Some were saying, "We and our sons and daughters are numerous; in order for us to eat and stay alive, we must get grain."
Others were saying, "We are mortgaging our fields,1 our vineyards and our homes to get grain during the famine."24
Still others were saying, "We have had to borrow money to pay the king's tax3 on our fields and vineyards.
Although we are of the same flesh and blood4 as our countrymen and though our sons are as good as theirs, yet we have to subject our sons and daughters to slavery.5 Some of our daughters have already been enslaved, but we are powerless, because our fields and our vineyards belong to others."66
When I heard their outcry and these charges, I was very angry.
I pondered them in my mind and then accused the nobles and officials. I told them, "You are exacting usury7 from your own countrymen!" So I called together a large meeting to deal with them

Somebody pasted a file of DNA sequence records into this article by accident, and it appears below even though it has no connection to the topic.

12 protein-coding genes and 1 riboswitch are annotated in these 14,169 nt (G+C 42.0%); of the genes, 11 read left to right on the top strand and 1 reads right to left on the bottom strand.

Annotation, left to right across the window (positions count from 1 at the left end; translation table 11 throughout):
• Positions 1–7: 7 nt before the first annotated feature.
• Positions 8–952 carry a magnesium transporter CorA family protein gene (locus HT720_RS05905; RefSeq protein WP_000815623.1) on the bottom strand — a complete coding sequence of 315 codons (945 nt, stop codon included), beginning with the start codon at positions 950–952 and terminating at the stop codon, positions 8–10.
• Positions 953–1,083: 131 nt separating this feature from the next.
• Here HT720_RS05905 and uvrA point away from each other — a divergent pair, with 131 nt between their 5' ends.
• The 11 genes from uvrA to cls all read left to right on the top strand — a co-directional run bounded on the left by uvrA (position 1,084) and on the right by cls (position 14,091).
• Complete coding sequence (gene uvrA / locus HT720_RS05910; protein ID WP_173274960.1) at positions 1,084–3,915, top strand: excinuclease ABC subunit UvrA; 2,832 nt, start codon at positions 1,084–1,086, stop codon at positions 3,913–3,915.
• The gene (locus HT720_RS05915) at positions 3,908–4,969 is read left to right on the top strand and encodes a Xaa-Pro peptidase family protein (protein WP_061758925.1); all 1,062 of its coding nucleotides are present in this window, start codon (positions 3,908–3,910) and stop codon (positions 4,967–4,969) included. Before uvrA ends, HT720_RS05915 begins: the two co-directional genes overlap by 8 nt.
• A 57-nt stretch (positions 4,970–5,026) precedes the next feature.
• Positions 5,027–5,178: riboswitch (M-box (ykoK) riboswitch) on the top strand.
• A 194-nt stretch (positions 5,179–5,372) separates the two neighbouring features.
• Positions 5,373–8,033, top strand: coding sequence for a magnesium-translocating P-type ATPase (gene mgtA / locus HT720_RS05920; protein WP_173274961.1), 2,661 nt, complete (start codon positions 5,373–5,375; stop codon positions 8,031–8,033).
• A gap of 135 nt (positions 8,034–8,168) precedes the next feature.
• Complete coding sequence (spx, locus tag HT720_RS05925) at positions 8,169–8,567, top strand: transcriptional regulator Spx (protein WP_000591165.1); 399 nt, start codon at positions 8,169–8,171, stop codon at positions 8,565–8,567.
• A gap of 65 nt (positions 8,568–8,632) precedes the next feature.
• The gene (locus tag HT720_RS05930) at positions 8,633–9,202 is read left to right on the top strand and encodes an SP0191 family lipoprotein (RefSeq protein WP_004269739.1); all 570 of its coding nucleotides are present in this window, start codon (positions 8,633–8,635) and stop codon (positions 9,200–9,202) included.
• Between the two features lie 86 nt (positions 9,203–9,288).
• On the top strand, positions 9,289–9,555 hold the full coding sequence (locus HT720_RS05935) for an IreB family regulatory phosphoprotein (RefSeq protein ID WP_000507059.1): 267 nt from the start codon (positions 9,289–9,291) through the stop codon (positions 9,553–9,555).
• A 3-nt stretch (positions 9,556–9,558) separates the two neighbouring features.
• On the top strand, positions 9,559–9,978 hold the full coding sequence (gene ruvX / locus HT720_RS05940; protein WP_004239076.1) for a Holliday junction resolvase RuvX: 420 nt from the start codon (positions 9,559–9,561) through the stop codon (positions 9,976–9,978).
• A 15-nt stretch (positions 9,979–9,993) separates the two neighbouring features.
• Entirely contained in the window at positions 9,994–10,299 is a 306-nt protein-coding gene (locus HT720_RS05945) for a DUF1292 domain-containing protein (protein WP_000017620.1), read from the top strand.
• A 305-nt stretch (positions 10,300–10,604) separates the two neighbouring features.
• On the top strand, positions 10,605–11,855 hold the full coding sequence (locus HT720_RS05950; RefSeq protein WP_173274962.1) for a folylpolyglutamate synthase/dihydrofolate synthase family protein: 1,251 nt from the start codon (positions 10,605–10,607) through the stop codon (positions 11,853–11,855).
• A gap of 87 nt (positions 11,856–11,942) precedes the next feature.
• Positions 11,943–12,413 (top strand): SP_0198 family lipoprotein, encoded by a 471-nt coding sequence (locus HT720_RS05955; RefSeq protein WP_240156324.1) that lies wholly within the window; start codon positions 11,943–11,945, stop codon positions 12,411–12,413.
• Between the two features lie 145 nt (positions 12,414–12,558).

and said: "As far as possible, we have bought8 back our Jewish brothers who were sold to the Gentiles. Now you are selling your brothers, only for them to be sold back to us!" They kept quiet, because they could find nothing to say.99
So I continued, "What you are doing is not right. Shouldn't you walk in the fear of our God to avoid the reproach10 of our Gentile enemies?
I and my brothers and my men are also lending the people money and grain. But let the exacting of usury stop!1111
Give back to them immediately their fields, vineyards, olive groves and houses, and also the usury12 you are charging them--the hundredth part of the money, grain, new wine and oil."
"We will give it back," they said. "And we will not demand anything more from them. We will do as you say." Then I summoned the priests and made the nobles and officials take an oath13 to do what they had promised.